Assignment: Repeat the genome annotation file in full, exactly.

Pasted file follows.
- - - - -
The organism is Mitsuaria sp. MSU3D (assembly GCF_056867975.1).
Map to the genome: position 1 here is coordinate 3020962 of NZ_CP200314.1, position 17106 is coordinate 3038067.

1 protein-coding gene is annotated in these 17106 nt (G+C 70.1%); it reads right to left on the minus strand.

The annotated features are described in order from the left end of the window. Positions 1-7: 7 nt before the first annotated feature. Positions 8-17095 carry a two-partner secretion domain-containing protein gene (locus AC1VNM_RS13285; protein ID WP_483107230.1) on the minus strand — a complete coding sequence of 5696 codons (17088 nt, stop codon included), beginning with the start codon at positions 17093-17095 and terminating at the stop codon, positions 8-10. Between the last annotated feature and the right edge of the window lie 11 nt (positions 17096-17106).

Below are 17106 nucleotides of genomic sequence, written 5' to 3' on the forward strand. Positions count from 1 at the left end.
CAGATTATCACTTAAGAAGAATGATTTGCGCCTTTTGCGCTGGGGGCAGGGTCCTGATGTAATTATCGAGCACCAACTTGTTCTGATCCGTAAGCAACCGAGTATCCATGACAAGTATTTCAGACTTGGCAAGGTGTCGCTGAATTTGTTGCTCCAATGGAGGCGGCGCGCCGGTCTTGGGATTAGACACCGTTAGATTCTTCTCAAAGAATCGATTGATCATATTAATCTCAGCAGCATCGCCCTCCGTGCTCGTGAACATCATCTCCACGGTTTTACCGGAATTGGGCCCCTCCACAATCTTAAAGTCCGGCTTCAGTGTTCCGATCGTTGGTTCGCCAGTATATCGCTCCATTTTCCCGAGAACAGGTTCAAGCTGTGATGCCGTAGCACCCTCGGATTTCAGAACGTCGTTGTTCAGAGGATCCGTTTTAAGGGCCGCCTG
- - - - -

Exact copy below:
The organism is Mitsuaria sp. MSU3D (assembly GCF_056867975.1).
Map to the genome: position 1 here is coordinate 3020962 of NZ_CP200314.1, position 17106 is coordinate 3038067.

1 protein-coding gene is annotated in these 17106 nt (G+C 70.1%); it reads right to left on the minus strand.

The annotated features are described in order from the left end of the window. Positions 1-7: 7 nt before the first annotated feature. Positions 8-17095 carry a two-partner secretion domain-containing protein gene (locus AC1VNM_RS13285; protein ID WP_483107230.1) on the minus strand — a complete coding sequence of 5696 codons (17088 nt, stop codon included), beginning with the start codon at positions 17093-17095 and terminating at the stop codon, positions 8-10. Between the last annotated feature and the right edge of the window lie 11 nt (positions 17096-17106).

Below are 17106 nucleotides of genomic sequence, written 5' to 3' on the forward strand. Positions count from 1 at the left end.
CAGATTATCACTTAAGAAGAATGATTTGCGCCTTTTGCGCTGGGGGCAGGGTCCTGATGTAATTATCGAGCACCAACTTGTTCTGATCCGTAAGCAACCGAGTATCCATGACAAGTATTTCAGACTTGGCAAGGTGTCGCTGAATTTGTTGCTCCAATGGAGGCGGCGCGCCGGTCTTGGGATTAGACACCGTTAGATTCTTCTCAAAGAATCGATTGATCATATTAATCTCAGCAGCATCGCCCTCCGTGCTCGTGAACATCATCTCCACGGTTTTACCGGAATTGGGCCCCTCCACAATCTTAAAGTCCGGCTTCAGTGTTCCGATCGTTGGTTCGCCAGTATATCGCTCCATTTTCCCGAGAACAGGTTCAAGCTGTGATGCCGTAGCACCCTCGGATTTCAGAACGTCGTTGTTCAGAGGATCCGTTTTAAGGGCCGCCTG